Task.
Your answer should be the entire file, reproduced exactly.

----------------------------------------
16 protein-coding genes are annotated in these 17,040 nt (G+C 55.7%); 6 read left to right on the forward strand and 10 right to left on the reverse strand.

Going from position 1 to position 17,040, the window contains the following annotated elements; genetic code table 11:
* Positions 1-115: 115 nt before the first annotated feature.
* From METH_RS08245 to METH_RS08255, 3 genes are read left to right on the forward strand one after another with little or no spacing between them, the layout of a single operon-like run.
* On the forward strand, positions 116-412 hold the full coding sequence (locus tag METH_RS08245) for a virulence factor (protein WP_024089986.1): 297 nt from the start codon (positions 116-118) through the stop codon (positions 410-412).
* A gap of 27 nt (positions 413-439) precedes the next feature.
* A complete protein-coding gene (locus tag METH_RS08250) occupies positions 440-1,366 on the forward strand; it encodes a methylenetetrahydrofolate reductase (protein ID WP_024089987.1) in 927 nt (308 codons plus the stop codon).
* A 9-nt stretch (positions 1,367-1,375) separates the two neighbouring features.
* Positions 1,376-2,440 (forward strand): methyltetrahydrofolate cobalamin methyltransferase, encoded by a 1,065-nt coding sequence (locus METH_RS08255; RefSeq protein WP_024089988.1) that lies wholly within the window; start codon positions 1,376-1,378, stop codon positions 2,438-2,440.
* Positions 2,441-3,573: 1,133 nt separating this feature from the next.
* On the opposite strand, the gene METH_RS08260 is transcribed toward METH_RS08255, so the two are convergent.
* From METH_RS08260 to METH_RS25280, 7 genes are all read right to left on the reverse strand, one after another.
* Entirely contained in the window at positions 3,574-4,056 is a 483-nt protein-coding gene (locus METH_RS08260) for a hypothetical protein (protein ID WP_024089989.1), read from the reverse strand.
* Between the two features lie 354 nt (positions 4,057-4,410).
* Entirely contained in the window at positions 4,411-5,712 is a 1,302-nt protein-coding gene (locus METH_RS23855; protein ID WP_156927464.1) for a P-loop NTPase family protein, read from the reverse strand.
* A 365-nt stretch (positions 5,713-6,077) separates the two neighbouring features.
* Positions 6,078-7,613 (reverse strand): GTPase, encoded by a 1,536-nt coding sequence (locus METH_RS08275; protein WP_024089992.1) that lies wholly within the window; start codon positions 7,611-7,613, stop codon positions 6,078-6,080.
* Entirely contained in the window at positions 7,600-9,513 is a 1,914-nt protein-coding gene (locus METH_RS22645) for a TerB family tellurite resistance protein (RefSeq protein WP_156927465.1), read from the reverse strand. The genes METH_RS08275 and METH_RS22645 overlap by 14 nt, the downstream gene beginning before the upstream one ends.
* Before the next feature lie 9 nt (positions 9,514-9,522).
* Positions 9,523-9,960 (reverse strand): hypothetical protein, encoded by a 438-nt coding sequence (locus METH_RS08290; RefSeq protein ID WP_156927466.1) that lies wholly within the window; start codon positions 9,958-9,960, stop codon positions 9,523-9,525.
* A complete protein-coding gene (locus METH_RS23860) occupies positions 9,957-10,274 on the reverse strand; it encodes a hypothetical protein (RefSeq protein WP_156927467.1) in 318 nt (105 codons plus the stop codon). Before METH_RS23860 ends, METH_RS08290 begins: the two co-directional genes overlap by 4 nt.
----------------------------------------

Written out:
16 protein-coding genes are annotated in these 17,040 nt (G+C 55.7%); 6 read left to right on the forward strand and 10 right to left on the reverse strand.

Going from position 1 to position 17,040, the window contains the following annotated elements; genetic code table 11:
* Positions 1-115: 115 nt before the first annotated feature.
* From METH_RS08245 to METH_RS08255, 3 genes are read left to right on the forward strand one after another with little or no spacing between them, the layout of a single operon-like run.
* On the forward strand, positions 116-412 hold the full coding sequence (locus tag METH_RS08245) for a virulence factor (protein WP_024089986.1): 297 nt from the start codon (positions 116-118) through the stop codon (positions 410-412).
* A gap of 27 nt (positions 413-439) precedes the next feature.
* A complete protein-coding gene (locus tag METH_RS08250) occupies positions 440-1,366 on the forward strand; it encodes a methylenetetrahydrofolate reductase (protein ID WP_024089987.1) in 927 nt (308 codons plus the stop codon).
* A 9-nt stretch (positions 1,367-1,375) separates the two neighbouring features.
* Positions 1,376-2,440 (forward strand): methyltetrahydrofolate cobalamin methyltransferase, encoded by a 1,065-nt coding sequence (locus METH_RS08255; RefSeq protein WP_024089988.1) that lies wholly within the window; start codon positions 1,376-1,378, stop codon positions 2,438-2,440.
* Positions 2,441-3,573: 1,133 nt separating this feature from the next.
* On the opposite strand, the gene METH_RS08260 is transcribed toward METH_RS08255, so the two are convergent.
* From METH_RS08260 to METH_RS25280, 7 genes are all read right to left on the reverse strand, one after another.
* Entirely contained in the window at positions 3,574-4,056 is a 483-nt protein-coding gene (locus METH_RS08260) for a hypothetical protein (protein ID WP_024089989.1), read from the reverse strand.
* Between the two features lie 354 nt (positions 4,057-4,410).
* Entirely contained in the window at positions 4,411-5,712 is a 1,302-nt protein-coding gene (locus METH_RS23855; protein ID WP_156927464.1) for a P-loop NTPase family protein, read from the reverse strand.
* A 365-nt stretch (positions 5,713-6,077) separates the two neighbouring features.
* Positions 6,078-7,613 (reverse strand): GTPase, encoded by a 1,536-nt coding sequence (locus METH_RS08275; protein WP_024089992.1) that lies wholly within the window; start codon positions 7,611-7,613, stop codon positions 6,078-6,080.
* Entirely contained in the window at positions 7,600-9,513 is a 1,914-nt protein-coding gene (locus METH_RS22645) for a TerB family tellurite resistance protein (RefSeq protein WP_156927465.1), read from the reverse strand. The genes METH_RS08275 and METH_RS22645 overlap by 14 nt, the downstream gene beginning before the upstream one ends.
* Before the next feature lie 9 nt (positions 9,514-9,522).
* Positions 9,523-9,960 (reverse strand): hypothetical protein, encoded by a 438-nt coding sequence (locus METH_RS08290; RefSeq protein ID WP_156927466.1) that lies wholly within the window; start codon positions 9,958-9,960, stop codon positions 9,523-9,525.
* A complete protein-coding gene (locus METH_RS23860) occupies positions 9,957-10,274 on the reverse strand; it encodes a hypothetical protein (RefSeq protein WP_156927467.1) in 318 nt (105 codons plus the stop codon). Before METH_RS23860 ends, METH_RS08290 begins: the two co-directional genes overlap by 4 nt.